Moved by the untamed wilderness and epic beauty of the remote White Mountains, 19th century artists traveled to the peaks of northern New Hampshire in droves. Their exhibitions gave viewers across New England an idea of the mountains’ dramatic scale. Mount Washington was an obvious destination, though many artists found their inspiration in other areas, such as Conway, Gorham, and Franconia and Crawford notches. Benjamin Champney, founder of the Boston Art Club where many White Mountain artists exhibited their work, was especially enamored of North Conway. His work Moat Mountain from North Conway is a jewel of the period. Hike South Moat Mountain, about 15 miles northwest of Conway, N.H., for 360-degree views of the Whites. Start at the southern end of the Moat Mountain Trail for a moderately steep hike to the summit, located on Passaconaway Road.
DISTANCE: 5.4 miles round trip
INFO: White Mountain Guide, 29th ed. (AMC Books); Best Day Hikes in the White Mountains, 2nd ed. (AMC Books); White Mountain Guide Online

Elephant Head  |  Crawford Notch, N.H.
In 1839, Thomas Cole made his mark in Crawford Notch, painting A View of the Pass Called the Notch in the White Mountains. Another artist, Frank Shapleigh, was artist-in-residence at the Crawford House in Crawford Notch from 1877 to 1893. His summer studio is now a bunkhouse on the grounds of the AMC’s Highland Center. Park at the Crawford Depot or the Highland Center and hike the Saco Lake and Elephant’s Head trails, an easy jaunt that provides wide views of the notch. The trail begins on the opposite side of U.S. Route 302.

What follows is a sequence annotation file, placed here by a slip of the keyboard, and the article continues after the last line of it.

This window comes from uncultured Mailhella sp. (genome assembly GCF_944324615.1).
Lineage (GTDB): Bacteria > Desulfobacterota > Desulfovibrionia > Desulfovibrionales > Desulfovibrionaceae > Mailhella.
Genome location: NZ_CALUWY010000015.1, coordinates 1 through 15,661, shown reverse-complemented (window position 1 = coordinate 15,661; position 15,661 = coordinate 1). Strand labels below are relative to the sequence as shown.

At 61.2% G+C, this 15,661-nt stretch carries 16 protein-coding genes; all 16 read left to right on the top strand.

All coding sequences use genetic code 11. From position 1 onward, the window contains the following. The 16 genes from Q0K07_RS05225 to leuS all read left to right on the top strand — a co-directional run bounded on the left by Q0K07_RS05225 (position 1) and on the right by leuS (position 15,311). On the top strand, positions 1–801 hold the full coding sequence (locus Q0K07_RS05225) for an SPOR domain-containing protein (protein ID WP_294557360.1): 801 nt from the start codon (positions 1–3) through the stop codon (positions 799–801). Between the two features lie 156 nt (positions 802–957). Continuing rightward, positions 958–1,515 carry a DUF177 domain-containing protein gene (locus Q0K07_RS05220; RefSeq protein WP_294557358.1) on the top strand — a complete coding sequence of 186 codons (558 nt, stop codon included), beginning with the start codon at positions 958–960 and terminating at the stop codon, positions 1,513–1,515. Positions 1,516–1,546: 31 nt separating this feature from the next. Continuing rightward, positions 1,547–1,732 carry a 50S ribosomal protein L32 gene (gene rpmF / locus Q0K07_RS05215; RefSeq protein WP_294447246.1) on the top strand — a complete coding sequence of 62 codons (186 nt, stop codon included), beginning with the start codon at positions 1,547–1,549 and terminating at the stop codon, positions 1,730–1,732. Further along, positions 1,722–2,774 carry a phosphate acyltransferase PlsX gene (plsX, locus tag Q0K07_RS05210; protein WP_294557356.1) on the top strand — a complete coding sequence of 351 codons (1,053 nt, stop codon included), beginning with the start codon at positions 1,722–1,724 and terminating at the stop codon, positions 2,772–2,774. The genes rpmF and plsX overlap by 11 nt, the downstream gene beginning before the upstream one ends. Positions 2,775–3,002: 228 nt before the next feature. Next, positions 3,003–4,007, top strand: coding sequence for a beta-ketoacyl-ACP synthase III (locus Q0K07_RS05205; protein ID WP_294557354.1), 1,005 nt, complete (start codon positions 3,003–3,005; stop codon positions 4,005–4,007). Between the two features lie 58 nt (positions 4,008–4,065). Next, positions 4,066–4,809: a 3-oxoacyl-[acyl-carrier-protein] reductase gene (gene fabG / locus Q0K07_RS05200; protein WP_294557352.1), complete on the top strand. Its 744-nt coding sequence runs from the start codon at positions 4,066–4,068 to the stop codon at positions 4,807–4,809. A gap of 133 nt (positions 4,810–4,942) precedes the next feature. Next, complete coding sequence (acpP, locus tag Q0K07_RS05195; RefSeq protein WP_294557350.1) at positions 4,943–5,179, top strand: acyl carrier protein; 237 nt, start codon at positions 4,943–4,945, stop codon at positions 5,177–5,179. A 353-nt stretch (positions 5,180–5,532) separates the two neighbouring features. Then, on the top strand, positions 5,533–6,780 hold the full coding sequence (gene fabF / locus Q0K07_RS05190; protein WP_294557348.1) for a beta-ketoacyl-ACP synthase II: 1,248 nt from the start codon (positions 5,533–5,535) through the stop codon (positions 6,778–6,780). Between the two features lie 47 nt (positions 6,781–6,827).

DISTANCE: 1.2 miles round trip
INFO: Best Day Hikes in the White Mountains, 2nd ed. (AMC Books); White Mountain Guide Online

Monument Mountain  |  Great Barrington, Mass.
Beginning in the early 19th century, Monument Mountain became known as a refuge for painters and writers alike, due to both its relative ease of access and magnificent natural landscape. An 1815 poem by William Cullen Bryant earned the mountain its name. In the years since, the Berkshires of Western Massachusetts have inspired artists of all kinds, including writers Nathaniel Hawthorne and Herman Melville. Asher Brown Durand, a student of Thomas Cole’s, painted Monument Mountain, The Berkshires in 1850. In 1862, Aaron Draper Shattuck sketched the mountain in pencil, calling his work Monument Mountain. Follow the Indian Monument Trail, an easy hike along carriage roads, to the Squaw Peak Trail, a more strenuous connector that offers the best views of the area. Trailhead parking is available on Route 7.
DISTANCE: 3 miles round trip
INFO: Massachusetts Trail Guide, 9th ed. (AMC Books)

Holyoke Range  |  Hadley, Mass.